bors, the nearest white settlers being three miles distant, made their plight 
miserable. The daughter cared for her younger brother with steadfast de- 
votion, and received substantial assistance from an old Indian man. whose 
home was about one-half of a mile distant. His resources were, however. 



1342 WESTERN PENNSYLVANIA 

no more extensive than theirs, and during the last six weeks of their lonely 
stay the two subsisted upon potatoes alone. The reunion was a joyful one, 
and from that time prosperity attended the family, John Gealey clearing and 
cultivating four hundred acres of land, upon which he lived until his death. 
He and his brothers were soldiers in the American army during the Revo- 
lutionary War, and although four of his brothers met death in that struggle, 
John Gealey survived. 

(III) William Gealey, son of John Gealey, was born about 1791, and, 
as previously narrated, was brought to Lawrence county, Pennsylvania, in 
boyhood. As a youth he aided his father in the clearing of his land in that 
locality, and afterward inherited a section thereof. In 1849 he effected a 
trade with a son-in-law, James Nelson, by which, in exchange for his share 
of the homestead property, he became owner of a farm about three-quarters 
of a mile away, upon which he resided until his death, about 1875. He was a 
Republican in political belief, and with his wife belonged to the United Pres- 
byterian cihurch (formerly Covenanters). William Gealey saw active service 
in the War of 1812, going to the front early in the conflict. He married 
Joanna Stuart, who died aged about eighty-two years, having suffered from 
blindness for many years. They were the parents of numerous children, 
among them : Joanna, married James Nelson, and died on the old Gealey 
homestead ; William R., of whom further ; Elizabeth, married Wesley Black, 
and died in Lawrence county, Pennsylvania; James, died about 1862; John, 
a soldier of the Union army in the War between the States, was killed during 
the fighting in the Wilderness campaign. 

(IV) William R. Gealey, son of William and Joanna (Stuart) Gealey, 
was born in Lawrence county, Pennsylvania, in April, 1837. He was edu- 
cated in the local schools, and after his marriage made his home on the farm 
that his father had obtained by the trade with his son-in-law previously de-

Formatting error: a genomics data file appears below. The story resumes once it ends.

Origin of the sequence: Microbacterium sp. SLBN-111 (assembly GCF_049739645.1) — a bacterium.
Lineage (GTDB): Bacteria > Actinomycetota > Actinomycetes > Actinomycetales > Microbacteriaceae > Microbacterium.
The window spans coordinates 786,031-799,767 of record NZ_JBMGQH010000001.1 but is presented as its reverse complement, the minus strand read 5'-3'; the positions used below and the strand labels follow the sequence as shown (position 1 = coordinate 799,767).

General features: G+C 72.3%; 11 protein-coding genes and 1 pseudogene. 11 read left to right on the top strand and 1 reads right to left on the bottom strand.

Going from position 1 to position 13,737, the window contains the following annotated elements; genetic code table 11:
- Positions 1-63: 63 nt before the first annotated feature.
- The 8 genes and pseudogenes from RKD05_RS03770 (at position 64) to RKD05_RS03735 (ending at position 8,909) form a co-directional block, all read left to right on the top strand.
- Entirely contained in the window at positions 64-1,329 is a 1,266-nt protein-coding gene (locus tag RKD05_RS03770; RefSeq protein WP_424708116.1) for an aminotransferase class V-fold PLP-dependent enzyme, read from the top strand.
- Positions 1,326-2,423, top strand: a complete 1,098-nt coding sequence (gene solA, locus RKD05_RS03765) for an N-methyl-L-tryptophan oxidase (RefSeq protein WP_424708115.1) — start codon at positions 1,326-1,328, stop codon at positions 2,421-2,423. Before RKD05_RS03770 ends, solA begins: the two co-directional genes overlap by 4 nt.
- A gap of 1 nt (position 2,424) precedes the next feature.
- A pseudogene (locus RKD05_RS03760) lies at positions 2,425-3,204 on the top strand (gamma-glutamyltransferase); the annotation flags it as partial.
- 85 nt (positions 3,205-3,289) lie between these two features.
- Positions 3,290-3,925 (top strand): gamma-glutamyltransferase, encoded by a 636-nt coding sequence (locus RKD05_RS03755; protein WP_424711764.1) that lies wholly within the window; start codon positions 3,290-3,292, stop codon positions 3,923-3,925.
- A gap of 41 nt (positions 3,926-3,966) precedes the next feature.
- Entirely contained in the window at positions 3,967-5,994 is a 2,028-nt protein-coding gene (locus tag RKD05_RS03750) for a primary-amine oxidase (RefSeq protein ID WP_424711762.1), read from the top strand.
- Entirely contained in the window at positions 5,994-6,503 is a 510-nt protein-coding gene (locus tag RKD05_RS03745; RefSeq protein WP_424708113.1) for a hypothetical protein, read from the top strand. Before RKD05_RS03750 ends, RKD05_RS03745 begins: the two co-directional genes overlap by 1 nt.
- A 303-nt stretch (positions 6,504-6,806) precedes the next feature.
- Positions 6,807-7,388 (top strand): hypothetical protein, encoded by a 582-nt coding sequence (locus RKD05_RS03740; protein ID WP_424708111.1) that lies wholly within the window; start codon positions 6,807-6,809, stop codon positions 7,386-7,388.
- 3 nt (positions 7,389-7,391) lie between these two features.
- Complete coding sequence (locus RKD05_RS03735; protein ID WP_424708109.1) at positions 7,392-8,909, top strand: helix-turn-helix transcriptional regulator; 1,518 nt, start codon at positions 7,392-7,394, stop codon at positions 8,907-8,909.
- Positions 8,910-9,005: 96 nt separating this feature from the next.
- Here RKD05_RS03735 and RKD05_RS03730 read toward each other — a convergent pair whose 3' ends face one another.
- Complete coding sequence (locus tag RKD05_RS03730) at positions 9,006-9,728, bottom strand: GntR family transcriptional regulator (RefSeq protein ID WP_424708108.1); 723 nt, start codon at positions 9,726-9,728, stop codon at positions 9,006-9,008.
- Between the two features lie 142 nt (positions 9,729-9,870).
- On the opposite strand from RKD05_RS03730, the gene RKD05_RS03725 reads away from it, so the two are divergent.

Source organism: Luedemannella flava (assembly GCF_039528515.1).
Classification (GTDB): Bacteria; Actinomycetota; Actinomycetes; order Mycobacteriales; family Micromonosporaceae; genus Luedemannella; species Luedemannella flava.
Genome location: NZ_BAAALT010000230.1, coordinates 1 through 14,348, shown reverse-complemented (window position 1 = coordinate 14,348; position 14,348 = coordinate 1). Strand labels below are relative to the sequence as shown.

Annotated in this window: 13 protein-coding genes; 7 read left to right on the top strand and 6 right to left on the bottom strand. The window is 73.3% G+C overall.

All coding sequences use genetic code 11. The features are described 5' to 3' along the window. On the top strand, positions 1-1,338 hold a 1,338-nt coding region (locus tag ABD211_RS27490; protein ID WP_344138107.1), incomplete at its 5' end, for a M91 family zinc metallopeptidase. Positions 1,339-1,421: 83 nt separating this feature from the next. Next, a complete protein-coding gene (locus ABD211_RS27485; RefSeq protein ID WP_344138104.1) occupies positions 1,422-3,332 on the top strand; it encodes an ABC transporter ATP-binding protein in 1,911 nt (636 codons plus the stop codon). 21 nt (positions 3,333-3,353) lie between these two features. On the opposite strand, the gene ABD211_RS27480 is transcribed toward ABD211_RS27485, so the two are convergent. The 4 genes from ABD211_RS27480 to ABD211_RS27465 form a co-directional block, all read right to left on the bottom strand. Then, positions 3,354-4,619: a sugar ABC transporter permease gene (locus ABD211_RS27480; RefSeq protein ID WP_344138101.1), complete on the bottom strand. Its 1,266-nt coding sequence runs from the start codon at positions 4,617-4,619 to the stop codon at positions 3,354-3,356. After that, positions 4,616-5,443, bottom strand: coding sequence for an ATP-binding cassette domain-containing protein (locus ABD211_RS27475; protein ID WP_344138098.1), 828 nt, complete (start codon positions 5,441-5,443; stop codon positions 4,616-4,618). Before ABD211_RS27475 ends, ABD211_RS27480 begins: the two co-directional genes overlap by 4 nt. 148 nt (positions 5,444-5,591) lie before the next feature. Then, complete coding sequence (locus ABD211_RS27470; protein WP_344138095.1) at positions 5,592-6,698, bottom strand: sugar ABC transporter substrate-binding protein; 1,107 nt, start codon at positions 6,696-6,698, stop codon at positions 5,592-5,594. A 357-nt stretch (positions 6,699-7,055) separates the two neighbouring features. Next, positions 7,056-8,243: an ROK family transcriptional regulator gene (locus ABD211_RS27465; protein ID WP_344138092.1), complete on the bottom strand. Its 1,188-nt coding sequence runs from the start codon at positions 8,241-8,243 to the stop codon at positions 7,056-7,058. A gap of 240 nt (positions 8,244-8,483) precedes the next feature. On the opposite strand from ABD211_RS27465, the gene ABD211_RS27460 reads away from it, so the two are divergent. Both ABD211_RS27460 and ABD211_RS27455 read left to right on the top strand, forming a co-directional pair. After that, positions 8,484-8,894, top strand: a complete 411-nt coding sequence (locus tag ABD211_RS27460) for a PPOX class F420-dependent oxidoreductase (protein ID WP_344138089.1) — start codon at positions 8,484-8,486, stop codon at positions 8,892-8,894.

scribed. Here he has since lived, the farm becoming his property in 1867. 
He enlisted at the beginning of the Civil War in Company E, One Hundredth 
Regiment Pennsylvania Volunteer Infantry, "Roundhead Regiment," and 
served until disabled in the Second Battle of Bull Run. He lay for three 
days on the battlefield before he was reached by the hospital corps of the 
Confederate army, who immediately placed him in the care of his comrades. 
Mr. Gealey was for a time in the Centerville Hospital, later being transferred, 
his injuries requiring one year to heal. He now lives retired at his life-long 
home, having lived a busy and useful life, eventful in at least its military 
chapter. He is a Republican in political conviction, having been the in- 
cumbent of numerous local offices, and with his wife is a member of the 
United Presbyterian church, which he has ser\'ed as elder and trustee. He 
is a member of the Grand Army of the Republic. 

Mr. Gealey married, in February, 1867, Mary, born in Mercer county, 
Pennsylvania, in 1845, daughter of Thomas McDowell, her parents natives 
of Mercer county, Pennsylvania. Thomas McDowell was a farmer and land 
owner, and was a soldier in a Pennsylvania regiment during the War between 
the States. He died about 1906, his wife, a Miss Montgomery, dying in 1904. 



WESTERN PENNSYLVANIA 1343 

Qiildren of Thomas McDowell: i. Mary, of previous mention, married 
William R. Gealey. 2. Martha, married Alexander Hanna, and died in 
Dodge City, Kansas. 3. Sarah E., married Thomas Barnes, deceased, and 
lives in Grove City, Pennsylvania. 4. E. Alonzo, lives on the homestead 
farm near Grove City, Pennsylvania. Children of William R. and Mary 
(McDowell) Gealey: i. John W., a member of the United Presbyterian 
ministry and a professor in one of its colleges; lives in Stockton, California. 
2. Thomas M., of whom further. 3. Edith, died aged twelve years. 4. W. 
Renwick, a shoe merchant of Stockton, California. 5. Margaret, married 
Rev. E. A. Campbell, and resides in Pittsburgh. 6. James A., a coal operator, 
lives in Newcastle, Pennsylvania. 7. Sarah Elizabeth, married Dr. James